Pain doesn’t have to be an unavoidable part of aging; many older adults use alternative medicine strategies like acupuncture, massage therapy, yoga or herbal remedies in order to manage their symptoms effectively.
The National Institutes of Health (NIH) has increased research into nonpharmacological approaches to chronic pain management such as alternative therapies. These non-drug approaches may include psychotherapy, meditation, biofeedback and hypnosis as mind-body interventions.
Acupuncture is a popular complementary medicine approach for managing chronic pain. Originating from Chinese tradition, acupuncture involves placing thin needles at specific points on the body. While its efficacy remains controversial and further study should be conducted.
Studies indicate that acupuncture may be effective for treating numerous medical conditions, including low back or neck pain, osteoarthritis of the knee, headaches (including migraines), postoperative nausea and vomiting due to chemotherapy treatment or seasonal allergies. Furthermore, it appears to have psychological benefits such as relieving anxiety and depression.
Acupuncture works by stimulating both the nervous system and local tissues at its site with needles. Acupuncture has been shown to affect both these mechanisms simultaneously and to have similar chemical responses as pharmaceutical drugs such as COX-2 inhibitors and antidepressants; for instance, willow bark contains salicin which has an analgesic effect similar to aspirin without prostaglandin formation or coagulation effects.
Researchers are responding to the opioid epidemic by increasing research into mind-body approaches for pain relief. Erica Kumala, MD, an advanced second year resident from University of Arizona Tucson Alvernon family medicine residency program has advised her patients that complementary therapies can complement pain management plans.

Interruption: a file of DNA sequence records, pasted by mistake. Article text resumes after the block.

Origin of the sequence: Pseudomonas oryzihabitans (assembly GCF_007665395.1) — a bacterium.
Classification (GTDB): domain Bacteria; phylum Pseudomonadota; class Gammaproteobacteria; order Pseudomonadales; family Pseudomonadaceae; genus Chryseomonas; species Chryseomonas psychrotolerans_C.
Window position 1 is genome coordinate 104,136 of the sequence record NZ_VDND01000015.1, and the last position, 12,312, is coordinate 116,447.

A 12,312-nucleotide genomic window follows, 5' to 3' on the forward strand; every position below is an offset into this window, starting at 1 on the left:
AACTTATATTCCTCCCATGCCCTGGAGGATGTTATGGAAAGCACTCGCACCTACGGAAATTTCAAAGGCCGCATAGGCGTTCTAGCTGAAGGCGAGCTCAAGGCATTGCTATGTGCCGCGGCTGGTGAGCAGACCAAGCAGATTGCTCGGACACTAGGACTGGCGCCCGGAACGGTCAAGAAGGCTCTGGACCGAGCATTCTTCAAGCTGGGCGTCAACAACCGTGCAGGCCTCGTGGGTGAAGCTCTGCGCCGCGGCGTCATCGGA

Massage therapy provides relief by relaxing tight muscles, tendons and ligaments as well as decreasing stress levels – this ultimately decreases pain sensation. There are various styles of massage available including Swedish, deep tissue sports Shiatsu and trigger point.
One form of massage therapy known as Cranial Sacral Therapy involves gentle manipulation of the head and spine to increase cerebrospinal fluid flow in the central nervous system. A 2022 review concluded that manual soft tissue therapy was successful at alleviating chronic neck pain. While massage is generally safe for most people, those suffering from osteoporosis or other bone conditions that weaken bones may be vulnerable to injury from massage sessions.
Cognitive Behavioral Therapy (CBT)
There is ample evidence supporting non-pharmacologic alternative therapy as an aid in managing pain. While not intended as replacement medication, such therapies can serve as useful adjunctive modalities and help patients reduce the amount of prescription painkillers taken and increase quality of life after incorporating these techniques.
CBT (Cognitive-Behavioral Therapy) is a form of behavioral therapy designed to assist those living with pain to learn how to better cope. It teaches how to alter reactions to discomfort, reduce negative emotions such as stress and anxiety and change negative thought patterns that inhibit pain management. CBT may even assist individuals in shifting their thinking patterns in order to more easily adapting and manage pain management.
Studies demonstrate the power of mind-body approaches to help manage pain from conditions like rheumatoid arthritis (RA), chronic low back pain and fibromyalgia. Indeed, one recent study demonstrated how after participating in 36 sessions of Tai chi for patients suffering PTSD experienced significant relief in their chronic back pain.
Electrodes applied to the skin deliver low voltage electrical impulses through pulsed electrical pulses in order to deliver low voltage electrical pulses to muscles and nerves, stimulating contraction and relaxation of muscle fibers that block pain signals while also producing endorphins – natural painkillers produced naturally in your body.
Electrical stimulation also stimulates muscle tissue, hastening healing from injuries or conditions of the musculoskeletal system. Electrotherapy may also help unclog arteries and enhance blood flow by relaxing them and relieving tightness in blood vessels.
Alternative therapy does carry with it certain risks, so it is wise to seek a physical therapist trained in its use. Particularly those with pacemakers should avoid receiving it due to electrodes placed too near their heart which could potentially trigger dangerous cardiac arrhythmias; pregnant women should not use alternative treatments either as they could damage the fetus. When used appropriately however, alternative therapies can provide an excellent way of managing chronic pain without incurring risk from pharmaceutical painkillers as well as adding an alternative element into traditional pain management approaches.